Former Wales defender Gavin Maguire says he feels “fortunate” to have overcome coronavirus.
The 52-year-old is now a porter at Great Western Hospital, Swindon, and narrowly avoided being admitted as a patient after contracting the disease.
“It’s your worst fear, really,” said the former Queens Park Rangers and Portsmouth player.
“It’s a really debilitating situation to be in. Fortunately I’m not quite in the dangerous age bracket yet.”
Maguire believes being in generally good health with no underlying conditions helped him avoid the worst of the illness.
“But when you actually experience it yourself you can understand why so many people have succumbed to it because it’s not a nice experience at all,” he told BBC Radio Wales Breakfast.
“I got to a stage where I had a very, very constant cough and to the point where a couple of Saturdays ago I had to call an ambulance, which is not something I’m really happy doing, obviously with everything else going on.
“I literally couldn’t catch my breath – I was coughing constantly and I was fortunate that my saturation levels were 1% above or just borderline of having to be admitted.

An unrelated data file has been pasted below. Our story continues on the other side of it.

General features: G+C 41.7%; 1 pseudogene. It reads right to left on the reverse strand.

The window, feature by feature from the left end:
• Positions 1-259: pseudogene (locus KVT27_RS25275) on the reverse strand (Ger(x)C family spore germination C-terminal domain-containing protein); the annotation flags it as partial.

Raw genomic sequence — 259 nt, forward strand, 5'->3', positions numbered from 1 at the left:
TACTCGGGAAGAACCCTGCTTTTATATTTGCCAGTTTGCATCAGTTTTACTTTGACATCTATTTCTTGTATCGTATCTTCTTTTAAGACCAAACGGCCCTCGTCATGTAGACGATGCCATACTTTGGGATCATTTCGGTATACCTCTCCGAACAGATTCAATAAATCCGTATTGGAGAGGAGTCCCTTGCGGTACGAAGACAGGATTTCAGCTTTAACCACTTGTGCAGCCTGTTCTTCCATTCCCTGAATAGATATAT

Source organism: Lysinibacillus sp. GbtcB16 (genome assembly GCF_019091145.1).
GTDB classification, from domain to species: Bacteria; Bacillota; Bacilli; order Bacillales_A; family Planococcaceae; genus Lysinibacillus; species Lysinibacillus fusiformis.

“So fortunately I didn’t have to be admitted.
“The next day it got a little bit worse again and that’s when I was able to be tested and to find out I had a positive result.”
Maguire says his recovery came after medics spotted a lung issue.
“It’s fine, actually. One of the things the paramedics were saying with myself was I seemed a little bit compromised on one side of my chest; could have been a spot of pneumonia or whatever,” he said.
“But that said I have some incredibly strong antibiotics, apparently, and they weren’t very nice to take, but I think that really rectified the problem I had and the temperature went away pretty quickly, actually.
“So it was strange in the fact as quickly as it came, it quickly went for me. I was fortunate.”
He is now back at work, but remains wary of what lies ahead given so much remains unknown about the virus.
“We’re in the situation where we’re not 100% sure of knowing if we’ve built up the antibodies to not, maybe, catch it again,” Maguire added.
“But we are doing all we can for ourselves and obviously more importantly for the patients with our PPE (personal protective equipment), but you can’t negate everything, that’s the trouble.”